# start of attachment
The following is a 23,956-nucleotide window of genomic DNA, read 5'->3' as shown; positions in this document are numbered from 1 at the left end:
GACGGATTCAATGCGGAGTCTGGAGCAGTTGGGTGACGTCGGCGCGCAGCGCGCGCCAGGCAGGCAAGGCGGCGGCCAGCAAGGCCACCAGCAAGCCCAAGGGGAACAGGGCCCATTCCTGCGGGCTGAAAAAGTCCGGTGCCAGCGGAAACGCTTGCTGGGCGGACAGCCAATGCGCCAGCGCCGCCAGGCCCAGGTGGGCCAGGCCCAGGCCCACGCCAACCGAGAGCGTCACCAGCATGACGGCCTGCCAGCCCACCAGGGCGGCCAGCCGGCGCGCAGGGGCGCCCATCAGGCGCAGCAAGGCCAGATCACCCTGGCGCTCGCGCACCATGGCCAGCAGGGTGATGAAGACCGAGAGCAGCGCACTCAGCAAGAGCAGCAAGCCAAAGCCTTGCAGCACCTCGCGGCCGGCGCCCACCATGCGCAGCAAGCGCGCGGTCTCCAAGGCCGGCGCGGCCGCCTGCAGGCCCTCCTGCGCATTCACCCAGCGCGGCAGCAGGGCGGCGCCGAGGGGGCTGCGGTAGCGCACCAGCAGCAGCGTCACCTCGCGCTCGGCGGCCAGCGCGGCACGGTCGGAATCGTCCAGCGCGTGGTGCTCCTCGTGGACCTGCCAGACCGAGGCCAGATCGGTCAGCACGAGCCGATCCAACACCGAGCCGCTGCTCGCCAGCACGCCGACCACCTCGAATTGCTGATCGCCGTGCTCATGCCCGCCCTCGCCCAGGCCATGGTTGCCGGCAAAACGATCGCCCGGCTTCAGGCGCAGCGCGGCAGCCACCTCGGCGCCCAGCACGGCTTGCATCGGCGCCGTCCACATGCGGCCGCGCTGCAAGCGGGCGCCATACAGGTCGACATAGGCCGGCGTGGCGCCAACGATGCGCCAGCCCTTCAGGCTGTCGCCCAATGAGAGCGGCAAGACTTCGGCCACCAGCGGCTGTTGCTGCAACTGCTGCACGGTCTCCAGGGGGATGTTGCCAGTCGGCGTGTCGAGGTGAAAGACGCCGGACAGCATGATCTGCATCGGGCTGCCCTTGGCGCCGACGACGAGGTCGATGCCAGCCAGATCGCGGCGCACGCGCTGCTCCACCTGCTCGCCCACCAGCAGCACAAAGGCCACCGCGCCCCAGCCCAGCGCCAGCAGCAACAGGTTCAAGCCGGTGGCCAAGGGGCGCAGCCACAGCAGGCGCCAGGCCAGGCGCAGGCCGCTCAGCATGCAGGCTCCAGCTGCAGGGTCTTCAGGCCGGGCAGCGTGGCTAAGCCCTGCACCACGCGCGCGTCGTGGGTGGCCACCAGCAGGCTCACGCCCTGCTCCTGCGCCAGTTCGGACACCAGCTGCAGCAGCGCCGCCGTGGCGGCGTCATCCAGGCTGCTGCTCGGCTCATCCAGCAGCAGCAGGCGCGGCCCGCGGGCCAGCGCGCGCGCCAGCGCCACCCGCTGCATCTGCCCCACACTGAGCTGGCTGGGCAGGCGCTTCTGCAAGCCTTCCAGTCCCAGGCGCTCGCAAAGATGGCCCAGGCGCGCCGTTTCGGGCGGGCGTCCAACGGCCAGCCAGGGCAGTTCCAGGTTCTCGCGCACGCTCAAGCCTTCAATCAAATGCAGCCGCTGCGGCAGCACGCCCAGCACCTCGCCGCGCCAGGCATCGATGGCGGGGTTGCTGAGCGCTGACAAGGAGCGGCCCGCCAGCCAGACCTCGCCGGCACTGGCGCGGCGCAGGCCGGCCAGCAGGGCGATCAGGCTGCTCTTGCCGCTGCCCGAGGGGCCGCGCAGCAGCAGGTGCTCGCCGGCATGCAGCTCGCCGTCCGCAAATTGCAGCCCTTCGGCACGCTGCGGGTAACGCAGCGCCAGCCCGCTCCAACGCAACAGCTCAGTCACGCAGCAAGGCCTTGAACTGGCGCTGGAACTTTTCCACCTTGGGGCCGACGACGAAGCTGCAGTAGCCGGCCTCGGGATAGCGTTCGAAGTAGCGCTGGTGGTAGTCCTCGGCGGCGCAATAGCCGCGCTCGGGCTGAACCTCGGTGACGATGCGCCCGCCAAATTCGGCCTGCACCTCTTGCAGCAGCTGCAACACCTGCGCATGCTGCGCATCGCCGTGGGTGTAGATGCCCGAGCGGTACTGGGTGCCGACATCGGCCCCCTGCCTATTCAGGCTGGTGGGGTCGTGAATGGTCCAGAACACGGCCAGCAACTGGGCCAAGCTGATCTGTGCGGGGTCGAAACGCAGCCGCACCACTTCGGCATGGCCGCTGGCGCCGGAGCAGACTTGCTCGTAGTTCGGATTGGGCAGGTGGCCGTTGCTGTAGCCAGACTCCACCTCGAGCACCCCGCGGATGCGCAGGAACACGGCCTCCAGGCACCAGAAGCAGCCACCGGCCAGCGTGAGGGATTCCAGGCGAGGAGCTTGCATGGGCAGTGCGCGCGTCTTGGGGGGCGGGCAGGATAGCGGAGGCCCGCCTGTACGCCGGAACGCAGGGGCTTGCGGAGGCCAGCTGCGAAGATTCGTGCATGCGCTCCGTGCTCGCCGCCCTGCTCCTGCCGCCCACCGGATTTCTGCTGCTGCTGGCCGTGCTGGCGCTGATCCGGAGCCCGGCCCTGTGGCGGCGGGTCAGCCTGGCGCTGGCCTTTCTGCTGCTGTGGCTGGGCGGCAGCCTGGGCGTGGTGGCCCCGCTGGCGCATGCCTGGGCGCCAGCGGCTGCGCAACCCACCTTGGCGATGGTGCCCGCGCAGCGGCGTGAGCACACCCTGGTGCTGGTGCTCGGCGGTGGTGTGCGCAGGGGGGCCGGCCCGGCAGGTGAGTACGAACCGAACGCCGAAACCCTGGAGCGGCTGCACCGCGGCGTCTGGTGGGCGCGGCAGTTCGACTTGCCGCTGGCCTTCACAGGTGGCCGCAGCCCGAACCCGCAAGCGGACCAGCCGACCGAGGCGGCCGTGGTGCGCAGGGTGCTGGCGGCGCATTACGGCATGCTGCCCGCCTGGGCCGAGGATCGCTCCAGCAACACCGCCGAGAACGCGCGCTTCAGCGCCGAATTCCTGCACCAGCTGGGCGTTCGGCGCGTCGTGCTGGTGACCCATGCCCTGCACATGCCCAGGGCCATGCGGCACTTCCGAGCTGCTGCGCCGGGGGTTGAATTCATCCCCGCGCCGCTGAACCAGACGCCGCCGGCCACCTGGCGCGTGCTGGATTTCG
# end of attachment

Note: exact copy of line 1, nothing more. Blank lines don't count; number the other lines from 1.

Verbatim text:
The following is a 23,956-nucleotide window of genomic DNA, read 5'->3' as shown; positions in this document are numbered from 1 at the left end: